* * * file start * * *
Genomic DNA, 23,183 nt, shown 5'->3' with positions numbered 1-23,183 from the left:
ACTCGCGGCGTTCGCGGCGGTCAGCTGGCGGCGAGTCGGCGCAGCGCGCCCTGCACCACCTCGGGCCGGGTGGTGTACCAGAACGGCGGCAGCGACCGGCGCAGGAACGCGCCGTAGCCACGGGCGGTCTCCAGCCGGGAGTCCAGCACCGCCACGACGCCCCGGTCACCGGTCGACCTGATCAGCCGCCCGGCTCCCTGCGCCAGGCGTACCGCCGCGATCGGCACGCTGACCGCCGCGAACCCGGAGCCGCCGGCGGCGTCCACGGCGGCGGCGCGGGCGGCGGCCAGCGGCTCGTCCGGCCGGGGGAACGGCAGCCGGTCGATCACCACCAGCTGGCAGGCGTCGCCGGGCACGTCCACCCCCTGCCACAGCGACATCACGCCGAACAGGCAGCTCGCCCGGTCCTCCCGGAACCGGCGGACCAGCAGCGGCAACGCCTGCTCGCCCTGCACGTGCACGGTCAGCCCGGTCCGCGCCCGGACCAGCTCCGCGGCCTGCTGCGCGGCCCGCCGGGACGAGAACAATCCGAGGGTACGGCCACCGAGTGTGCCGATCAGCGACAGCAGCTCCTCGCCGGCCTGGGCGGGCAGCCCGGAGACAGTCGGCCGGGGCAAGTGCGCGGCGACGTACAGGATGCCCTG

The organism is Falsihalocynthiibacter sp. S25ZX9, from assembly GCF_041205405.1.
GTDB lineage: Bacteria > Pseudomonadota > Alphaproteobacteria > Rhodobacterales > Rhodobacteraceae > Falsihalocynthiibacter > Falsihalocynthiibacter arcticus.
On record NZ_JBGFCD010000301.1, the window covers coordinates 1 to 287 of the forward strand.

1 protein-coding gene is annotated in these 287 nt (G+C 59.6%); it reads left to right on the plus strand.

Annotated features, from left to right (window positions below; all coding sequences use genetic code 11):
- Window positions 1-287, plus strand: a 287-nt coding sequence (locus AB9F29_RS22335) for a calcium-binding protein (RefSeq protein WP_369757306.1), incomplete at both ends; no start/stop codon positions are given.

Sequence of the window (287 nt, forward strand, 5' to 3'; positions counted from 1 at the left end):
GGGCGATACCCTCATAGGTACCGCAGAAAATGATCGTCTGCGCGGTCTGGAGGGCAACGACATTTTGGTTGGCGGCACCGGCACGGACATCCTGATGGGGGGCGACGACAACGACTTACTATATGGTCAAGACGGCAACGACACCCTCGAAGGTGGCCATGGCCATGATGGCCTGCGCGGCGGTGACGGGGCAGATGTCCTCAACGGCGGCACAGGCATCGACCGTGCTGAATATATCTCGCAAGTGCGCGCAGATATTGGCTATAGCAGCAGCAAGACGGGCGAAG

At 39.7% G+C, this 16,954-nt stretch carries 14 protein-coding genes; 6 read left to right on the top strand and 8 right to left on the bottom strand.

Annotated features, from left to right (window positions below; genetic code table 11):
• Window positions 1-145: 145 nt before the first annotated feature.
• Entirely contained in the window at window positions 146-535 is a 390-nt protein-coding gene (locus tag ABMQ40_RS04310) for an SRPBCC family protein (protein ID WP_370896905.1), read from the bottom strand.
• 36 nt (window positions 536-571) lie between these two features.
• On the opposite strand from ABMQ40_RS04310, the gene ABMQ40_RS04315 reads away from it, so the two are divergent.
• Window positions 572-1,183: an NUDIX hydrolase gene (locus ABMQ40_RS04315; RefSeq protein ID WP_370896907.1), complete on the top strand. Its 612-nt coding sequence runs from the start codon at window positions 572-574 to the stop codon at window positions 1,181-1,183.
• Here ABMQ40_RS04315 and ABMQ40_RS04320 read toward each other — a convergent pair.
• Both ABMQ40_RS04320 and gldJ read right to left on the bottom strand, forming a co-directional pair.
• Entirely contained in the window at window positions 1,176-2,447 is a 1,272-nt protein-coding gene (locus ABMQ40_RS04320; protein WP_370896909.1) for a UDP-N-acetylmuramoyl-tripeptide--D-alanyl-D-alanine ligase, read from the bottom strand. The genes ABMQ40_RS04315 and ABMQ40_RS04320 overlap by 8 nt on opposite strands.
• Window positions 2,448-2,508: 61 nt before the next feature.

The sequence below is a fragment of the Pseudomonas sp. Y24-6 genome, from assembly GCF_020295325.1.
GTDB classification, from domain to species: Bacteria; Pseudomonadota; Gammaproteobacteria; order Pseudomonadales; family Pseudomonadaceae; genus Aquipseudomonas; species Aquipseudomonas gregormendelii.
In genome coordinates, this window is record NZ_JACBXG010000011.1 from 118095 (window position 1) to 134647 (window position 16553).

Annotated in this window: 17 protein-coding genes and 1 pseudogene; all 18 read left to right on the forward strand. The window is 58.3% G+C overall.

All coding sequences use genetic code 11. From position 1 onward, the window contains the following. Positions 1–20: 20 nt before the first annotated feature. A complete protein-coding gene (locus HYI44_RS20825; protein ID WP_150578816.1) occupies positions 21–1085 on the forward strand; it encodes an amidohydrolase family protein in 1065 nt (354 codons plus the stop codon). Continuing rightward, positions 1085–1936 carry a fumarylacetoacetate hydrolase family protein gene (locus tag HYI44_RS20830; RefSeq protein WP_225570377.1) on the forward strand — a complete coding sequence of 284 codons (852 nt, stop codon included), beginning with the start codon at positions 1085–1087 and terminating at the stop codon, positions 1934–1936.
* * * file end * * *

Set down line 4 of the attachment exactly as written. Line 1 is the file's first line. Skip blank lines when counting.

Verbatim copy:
GTDB lineage: Bacteria > Pseudomonadota > Alphaproteobacteria > Rhodobacterales > Rhodobacteraceae > Falsihalocynthiibacter > Falsihalocynthiibacter arcticus.